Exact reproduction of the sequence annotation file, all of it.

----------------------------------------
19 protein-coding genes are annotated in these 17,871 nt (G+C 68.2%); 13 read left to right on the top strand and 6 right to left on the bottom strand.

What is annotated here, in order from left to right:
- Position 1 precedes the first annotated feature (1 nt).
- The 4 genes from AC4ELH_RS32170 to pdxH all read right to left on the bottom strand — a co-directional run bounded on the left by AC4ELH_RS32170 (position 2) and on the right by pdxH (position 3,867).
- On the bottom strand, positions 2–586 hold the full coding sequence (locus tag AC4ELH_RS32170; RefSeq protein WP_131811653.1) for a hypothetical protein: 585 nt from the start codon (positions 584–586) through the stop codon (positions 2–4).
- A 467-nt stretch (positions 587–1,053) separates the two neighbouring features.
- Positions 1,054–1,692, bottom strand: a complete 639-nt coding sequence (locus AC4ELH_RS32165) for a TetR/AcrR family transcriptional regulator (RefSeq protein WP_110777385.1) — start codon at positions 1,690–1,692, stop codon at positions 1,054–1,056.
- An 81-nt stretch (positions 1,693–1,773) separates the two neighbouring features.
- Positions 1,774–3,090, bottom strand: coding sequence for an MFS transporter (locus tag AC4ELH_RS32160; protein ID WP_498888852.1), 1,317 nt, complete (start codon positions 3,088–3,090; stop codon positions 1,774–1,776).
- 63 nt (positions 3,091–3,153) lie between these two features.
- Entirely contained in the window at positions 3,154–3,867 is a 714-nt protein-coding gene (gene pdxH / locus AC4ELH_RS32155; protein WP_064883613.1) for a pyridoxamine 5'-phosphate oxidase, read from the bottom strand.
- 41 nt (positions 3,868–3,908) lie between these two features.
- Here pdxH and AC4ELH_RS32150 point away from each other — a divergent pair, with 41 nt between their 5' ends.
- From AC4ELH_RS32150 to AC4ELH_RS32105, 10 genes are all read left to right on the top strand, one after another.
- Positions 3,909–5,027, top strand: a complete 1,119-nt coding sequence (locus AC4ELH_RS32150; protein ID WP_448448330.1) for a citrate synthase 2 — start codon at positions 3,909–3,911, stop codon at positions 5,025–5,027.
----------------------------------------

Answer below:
19 protein-coding genes are annotated in these 17,871 nt (G+C 68.2%); 13 read left to right on the top strand and 6 right to left on the bottom strand.

What is annotated here, in order from left to right:
- Position 1 precedes the first annotated feature (1 nt).
- The 4 genes from AC4ELH_RS32170 to pdxH all read right to left on the bottom strand — a co-directional run bounded on the left by AC4ELH_RS32170 (position 2) and on the right by pdxH (position 3,867).
- On the bottom strand, positions 2–586 hold the full coding sequence (locus tag AC4ELH_RS32170; RefSeq protein WP_131811653.1) for a hypothetical protein: 585 nt from the start codon (positions 584–586) through the stop codon (positions 2–4).
- A 467-nt stretch (positions 587–1,053) separates the two neighbouring features.
- Positions 1,054–1,692, bottom strand: a complete 639-nt coding sequence (locus AC4ELH_RS32165) for a TetR/AcrR family transcriptional regulator (RefSeq protein WP_110777385.1) — start codon at positions 1,690–1,692, stop codon at positions 1,054–1,056.
- An 81-nt stretch (positions 1,693–1,773) separates the two neighbouring features.
- Positions 1,774–3,090, bottom strand: coding sequence for an MFS transporter (locus tag AC4ELH_RS32160; protein ID WP_498888852.1), 1,317 nt, complete (start codon positions 3,088–3,090; stop codon positions 1,774–1,776).
- 63 nt (positions 3,091–3,153) lie between these two features.
- Entirely contained in the window at positions 3,154–3,867 is a 714-nt protein-coding gene (gene pdxH / locus AC4ELH_RS32155; protein WP_064883613.1) for a pyridoxamine 5'-phosphate oxidase, read from the bottom strand.
- 41 nt (positions 3,868–3,908) lie between these two features.
- Here pdxH and AC4ELH_RS32150 point away from each other — a divergent pair, with 41 nt between their 5' ends.
- From AC4ELH_RS32150 to AC4ELH_RS32105, 10 genes are all read left to right on the top strand, one after another.
- Positions 3,909–5,027, top strand: a complete 1,119-nt coding sequence (locus AC4ELH_RS32150; protein ID WP_448448330.1) for a citrate synthase 2 — start codon at positions 3,909–3,911, stop codon at positions 5,025–5,027.